In a recent audit, we were advised to expand our risk assessment. We were believed to be accurate, but I guess we just need a little more information. It was recommended that we include:
1. Information pertaining to lending activities 2. Information pertaining to monetary sales
Does anyone have any suggestions on where to start with these topics? We have been doing statistical analysis on several topics (we were advised to do so) for a couple of years now. We just aren't sure how to proceed with these. We are probably thinking too much into it. Thanks.
I'm not quite sure what you are looking for, but credit risk generally includes key controls, which can include new loan documentation, policy and regulatory exception tracking and resolution, strength of underwriting/due diligence processes, delinquency monitoring, levels of non-accruals and criticized/classified loans, and other issues determined to be key risk indicators for credit.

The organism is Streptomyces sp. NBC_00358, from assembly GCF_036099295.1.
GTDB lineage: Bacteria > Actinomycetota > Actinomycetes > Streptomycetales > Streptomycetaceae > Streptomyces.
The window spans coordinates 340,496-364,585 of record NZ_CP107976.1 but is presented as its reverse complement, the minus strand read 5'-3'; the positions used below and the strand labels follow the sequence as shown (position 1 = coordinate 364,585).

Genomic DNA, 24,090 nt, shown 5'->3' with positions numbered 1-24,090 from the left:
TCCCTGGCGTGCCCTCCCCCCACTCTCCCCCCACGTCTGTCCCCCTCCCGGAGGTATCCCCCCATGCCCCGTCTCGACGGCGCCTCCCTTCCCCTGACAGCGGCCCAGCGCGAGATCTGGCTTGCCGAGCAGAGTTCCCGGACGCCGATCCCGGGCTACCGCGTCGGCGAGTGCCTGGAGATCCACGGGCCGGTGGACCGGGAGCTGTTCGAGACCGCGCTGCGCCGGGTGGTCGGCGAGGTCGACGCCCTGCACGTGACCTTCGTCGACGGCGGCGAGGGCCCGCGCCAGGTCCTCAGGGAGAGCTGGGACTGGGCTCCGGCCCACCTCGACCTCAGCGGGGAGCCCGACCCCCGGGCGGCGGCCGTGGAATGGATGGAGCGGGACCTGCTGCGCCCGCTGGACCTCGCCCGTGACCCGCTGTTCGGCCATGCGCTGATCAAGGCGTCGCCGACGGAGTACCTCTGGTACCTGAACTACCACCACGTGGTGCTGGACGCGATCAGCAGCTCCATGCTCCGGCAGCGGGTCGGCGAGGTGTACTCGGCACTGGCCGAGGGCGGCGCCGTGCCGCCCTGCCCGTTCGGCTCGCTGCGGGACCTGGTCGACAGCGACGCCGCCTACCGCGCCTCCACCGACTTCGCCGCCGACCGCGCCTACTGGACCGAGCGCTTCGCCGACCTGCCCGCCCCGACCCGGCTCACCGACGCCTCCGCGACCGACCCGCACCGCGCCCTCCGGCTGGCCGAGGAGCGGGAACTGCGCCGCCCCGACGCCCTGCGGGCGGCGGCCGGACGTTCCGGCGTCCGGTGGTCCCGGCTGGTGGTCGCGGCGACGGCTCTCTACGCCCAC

Re monetary sales - not sure what is meant by this - sales of monetary instruments? That should be included in a deposit/branch risk assessment as a type of product. controls related to BSA and other regulatory issues would be included.
Thanks Kathleen. We were told that statistical analysis should be performed for our risk assessment in a past audit, which we have done, and we were trying to determine what statistical analysis could be done with these items. It may be one of those areas in which we don't necessarily have an statistical analysis, but just an overview of our risk in those areas. Thanks for your input.
Is the statistical analysis looking at volume (# and $) of transactions, volume (# and $) of exceptions in order to assign an inherent risk level? You could do that in these 2 situations looking at the items I mentioned.
Another risk indicator for loans that you can track are ratings as % of portfolio (pass including different levels of pass, OAEM, substandard, etc.) and trends. Do the same with non-accruals as % of portfolio, delinquencies, etc. and the trends (increasing or decreasing)